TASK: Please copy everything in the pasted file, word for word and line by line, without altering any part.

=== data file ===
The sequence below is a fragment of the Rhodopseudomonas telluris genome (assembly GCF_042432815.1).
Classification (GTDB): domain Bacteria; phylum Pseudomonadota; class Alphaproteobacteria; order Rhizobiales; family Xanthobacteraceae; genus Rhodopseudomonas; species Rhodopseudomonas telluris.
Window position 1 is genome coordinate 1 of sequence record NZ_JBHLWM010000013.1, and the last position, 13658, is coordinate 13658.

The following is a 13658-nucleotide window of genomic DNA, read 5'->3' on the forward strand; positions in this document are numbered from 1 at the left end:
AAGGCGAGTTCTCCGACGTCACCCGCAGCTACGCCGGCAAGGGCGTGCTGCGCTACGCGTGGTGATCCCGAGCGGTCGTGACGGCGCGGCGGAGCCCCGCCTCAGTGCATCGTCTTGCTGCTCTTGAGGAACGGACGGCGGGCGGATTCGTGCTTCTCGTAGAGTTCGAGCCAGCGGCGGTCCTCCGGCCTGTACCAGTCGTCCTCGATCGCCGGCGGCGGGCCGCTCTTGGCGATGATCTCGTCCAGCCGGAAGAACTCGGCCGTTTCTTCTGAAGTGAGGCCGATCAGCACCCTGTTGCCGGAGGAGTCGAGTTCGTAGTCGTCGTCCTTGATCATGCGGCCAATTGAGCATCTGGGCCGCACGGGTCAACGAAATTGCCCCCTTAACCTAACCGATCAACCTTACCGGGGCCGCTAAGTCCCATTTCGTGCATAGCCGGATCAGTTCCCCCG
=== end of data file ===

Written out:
The sequence below is a fragment of the Rhodopseudomonas telluris genome (assembly GCF_042432815.1).
Classification (GTDB): domain Bacteria; phylum Pseudomonadota; class Alphaproteobacteria; order Rhizobiales; family Xanthobacteraceae; genus Rhodopseudomonas; species Rhodopseudomonas telluris.
Window position 1 is genome coordinate 1 of sequence record NZ_JBHLWM010000013.1, and the last position, 13658, is coordinate 13658.

The following is a 13658-nucleotide window of genomic DNA, read 5'->3' on the forward strand; positions in this document are numbered from 1 at the left end:
AAGGCGAGTTCTCCGACGTCACCCGCAGCTACGCCGGCAAGGGCGTGCTGCGCTACGCGTGGTGATCCCGAGCGGTCGTGACGGCGCGGCGGAGCCCCGCCTCAGTGCATCGTCTTGCTGCTCTTGAGGAACGGACGGCGGGCGGATTCGTGCTTCTCGTAGAGTTCGAGCCAGCGGCGGTCCTCCGGCCTGTACCAGTCGTCCTCGATCGCCGGCGGCGGGCCGCTCTTGGCGATGATCTCGTCCAGCCGGAAGAACTCGGCCGTTTCTTCTGAAGTGAGGCCGATCAGCACCCTGTTGCCGGAGGAGTCGAGTTCGTAGTCGTCGTCCTTGATCATGCGGCCAATTGAGCATCTGGGCCGCACGGGTCAACGAAATTGCCCCCTTAACCTAACCGATCAACCTTACCGGGGCCGCTAAGTCCCATTTCGTGCATAGCCGGATCAGTTCCCCCG